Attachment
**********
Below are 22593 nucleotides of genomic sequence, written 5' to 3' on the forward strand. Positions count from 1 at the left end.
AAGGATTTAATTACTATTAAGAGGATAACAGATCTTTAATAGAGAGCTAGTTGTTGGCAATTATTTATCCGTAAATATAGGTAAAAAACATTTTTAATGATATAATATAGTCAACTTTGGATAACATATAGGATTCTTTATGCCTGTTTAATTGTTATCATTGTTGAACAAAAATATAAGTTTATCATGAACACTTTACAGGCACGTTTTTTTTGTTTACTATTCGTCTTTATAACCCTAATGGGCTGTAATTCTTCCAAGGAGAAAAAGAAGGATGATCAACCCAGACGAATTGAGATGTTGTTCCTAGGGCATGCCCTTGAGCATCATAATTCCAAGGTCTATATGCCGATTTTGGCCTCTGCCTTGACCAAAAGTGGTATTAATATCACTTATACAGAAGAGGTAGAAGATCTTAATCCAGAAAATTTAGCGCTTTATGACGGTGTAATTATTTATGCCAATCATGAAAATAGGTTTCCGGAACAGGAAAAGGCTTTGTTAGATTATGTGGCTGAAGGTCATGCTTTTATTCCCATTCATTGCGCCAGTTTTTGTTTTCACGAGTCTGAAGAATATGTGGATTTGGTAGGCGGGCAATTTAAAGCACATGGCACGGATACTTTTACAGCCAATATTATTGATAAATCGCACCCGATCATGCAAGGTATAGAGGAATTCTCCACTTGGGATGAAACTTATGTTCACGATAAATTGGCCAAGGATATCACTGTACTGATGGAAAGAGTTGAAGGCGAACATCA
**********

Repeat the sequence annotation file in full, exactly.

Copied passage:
Below are 22593 nucleotides of genomic sequence, written 5' to 3' on the forward strand. Positions count from 1 at the left end.
AAGGATTTAATTACTATTAAGAGGATAACAGATCTTTAATAGAGAGCTAGTTGTTGGCAATTATTTATCCGTAAATATAGGTAAAAAACATTTTTAATGATATAATATAGTCAACTTTGGATAACATATAGGATTCTTTATGCCTGTTTAATTGTTATCATTGTTGAACAAAAATATAAGTTTATCATGAACACTTTACAGGCACGTTTTTTTTGTTTACTATTCGTCTTTATAACCCTAATGGGCTGTAATTCTTCCAAGGAGAAAAAGAAGGATGATCAACCCAGACGAATTGAGATGTTGTTCCTAGGGCATGCCCTTGAGCATCATAATTCCAAGGTCTATATGCCGATTTTGGCCTCTGCCTTGACCAAAAGTGGTATTAATATCACTTATACAGAAGAGGTAGAAGATCTTAATCCAGAAAATTTAGCGCTTTATGACGGTGTAATTATTTATGCCAATCATGAAAATAGGTTTCCGGAACAGGAAAAGGCTTTGTTAGATTATGTGGCTGAAGGTCATGCTTTTATTCCCATTCATTGCGCCAGTTTTTGTTTTCACGAGTCTGAAGAATATGTGGATTTGGTAGGCGGGCAATTTAAAGCACATGGCACGGATACTTTTACAGCCAATATTATTGATAAATCGCACCCGATCATGCAAGGTATAGAGGAATTCTCCACTTGGGATGAAACTTATGTTCACGATAAATTGGCCAAGGATATCACTGTACTGATGGAAAGAGTTGAAGGCGAACATCA